What’s so moving about this story—a Chick-fil-A worker volunteering to reroute a vaccination clinic’s long lines, shortening them by hours—isn’t just the collaboration. It’s not just the ingenuity. It’s what the volunteer reveals about how “good news” is calibrated in 2021. It shouldn’t have come to this. No drive-thru worker should have to spring into action to rescue a preventably slow, mismanaged medical distribution at the national level. Yet here we are.
“The computer system handling registrations went down, causing hundreds of people to wait in heavy traffic. That’s when Jerry Walkowiak, the manager of a nearby Chick-fil-A, stepped in to save the day,” reported Alaa Elassar of CNN. A Recharge salute to the South Carolina worker. But this story asks us to take cheer in the surprise that vaccination lines were not excessively long. As if the rollout’s missteps are so normalized and business as usual that delays are the metric against which good is measured. And so it is.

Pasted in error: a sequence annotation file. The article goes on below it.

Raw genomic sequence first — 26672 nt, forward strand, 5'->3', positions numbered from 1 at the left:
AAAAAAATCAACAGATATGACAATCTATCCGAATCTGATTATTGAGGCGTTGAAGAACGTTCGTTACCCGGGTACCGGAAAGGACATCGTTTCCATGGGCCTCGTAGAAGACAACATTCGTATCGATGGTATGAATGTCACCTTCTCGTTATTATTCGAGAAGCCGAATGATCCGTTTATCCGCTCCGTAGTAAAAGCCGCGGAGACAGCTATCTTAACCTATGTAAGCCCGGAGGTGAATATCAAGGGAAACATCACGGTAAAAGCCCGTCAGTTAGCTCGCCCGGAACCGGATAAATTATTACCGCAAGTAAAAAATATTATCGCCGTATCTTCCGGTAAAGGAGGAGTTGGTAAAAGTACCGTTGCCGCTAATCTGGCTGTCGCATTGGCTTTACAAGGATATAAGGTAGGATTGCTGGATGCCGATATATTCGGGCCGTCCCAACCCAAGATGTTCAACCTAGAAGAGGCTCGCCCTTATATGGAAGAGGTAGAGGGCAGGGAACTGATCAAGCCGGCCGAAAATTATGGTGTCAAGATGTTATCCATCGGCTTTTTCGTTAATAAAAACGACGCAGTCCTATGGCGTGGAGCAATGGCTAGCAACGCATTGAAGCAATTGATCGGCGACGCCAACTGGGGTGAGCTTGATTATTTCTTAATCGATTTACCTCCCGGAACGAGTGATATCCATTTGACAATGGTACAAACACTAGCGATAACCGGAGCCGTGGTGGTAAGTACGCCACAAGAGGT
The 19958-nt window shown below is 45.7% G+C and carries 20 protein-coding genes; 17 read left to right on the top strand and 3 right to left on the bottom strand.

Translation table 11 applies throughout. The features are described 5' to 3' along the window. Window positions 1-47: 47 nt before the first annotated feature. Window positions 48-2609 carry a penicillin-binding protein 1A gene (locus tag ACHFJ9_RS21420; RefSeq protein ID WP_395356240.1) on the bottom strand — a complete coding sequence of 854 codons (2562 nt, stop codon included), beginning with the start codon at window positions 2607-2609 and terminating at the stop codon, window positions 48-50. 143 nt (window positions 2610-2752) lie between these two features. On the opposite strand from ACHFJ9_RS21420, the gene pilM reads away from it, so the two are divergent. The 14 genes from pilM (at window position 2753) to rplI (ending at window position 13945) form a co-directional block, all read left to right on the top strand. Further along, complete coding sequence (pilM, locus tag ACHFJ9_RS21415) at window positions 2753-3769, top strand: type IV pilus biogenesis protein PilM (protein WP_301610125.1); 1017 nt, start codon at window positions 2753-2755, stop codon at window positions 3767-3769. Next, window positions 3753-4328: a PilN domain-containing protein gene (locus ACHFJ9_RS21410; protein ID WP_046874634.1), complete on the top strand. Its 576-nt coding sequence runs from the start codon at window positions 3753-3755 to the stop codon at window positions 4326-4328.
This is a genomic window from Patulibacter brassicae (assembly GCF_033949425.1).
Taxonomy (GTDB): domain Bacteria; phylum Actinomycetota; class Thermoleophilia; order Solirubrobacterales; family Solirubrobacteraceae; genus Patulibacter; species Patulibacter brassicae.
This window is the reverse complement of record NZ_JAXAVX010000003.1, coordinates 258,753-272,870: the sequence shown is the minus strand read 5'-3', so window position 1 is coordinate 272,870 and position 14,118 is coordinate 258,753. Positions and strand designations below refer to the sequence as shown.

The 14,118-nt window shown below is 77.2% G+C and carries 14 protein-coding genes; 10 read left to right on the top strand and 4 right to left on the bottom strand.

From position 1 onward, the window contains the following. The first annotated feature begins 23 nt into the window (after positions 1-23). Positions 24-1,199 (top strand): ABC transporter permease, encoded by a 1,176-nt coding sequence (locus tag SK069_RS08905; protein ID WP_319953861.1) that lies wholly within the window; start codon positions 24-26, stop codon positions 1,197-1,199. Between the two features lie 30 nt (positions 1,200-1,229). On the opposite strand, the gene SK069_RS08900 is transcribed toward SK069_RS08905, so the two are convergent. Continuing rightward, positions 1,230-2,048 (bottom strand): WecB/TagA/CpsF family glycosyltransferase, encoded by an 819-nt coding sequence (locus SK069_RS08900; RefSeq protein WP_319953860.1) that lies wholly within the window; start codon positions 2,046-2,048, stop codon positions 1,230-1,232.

Yes, we can celebrate this story and still have enough bitter aftertaste to keep criticizing the rollout and Chick-fil-A at the same time. Are the sandwiches even good? They’re fine. Don’t get me started on the chain’s long-documented executive opposition to human rights. Recall the story of its founding family’s record against marriage equality?
Back to our cheery Recharge selves tomorrow. If you haven’t yet, drop a line to my colleague Inae Oh at email@example.com and tell her what’s been keeping you afloat. “I’ll basically try anything to keep the cynicism at bay,” she wrote in last week’s callout. Your emails, readers, are giving us strength.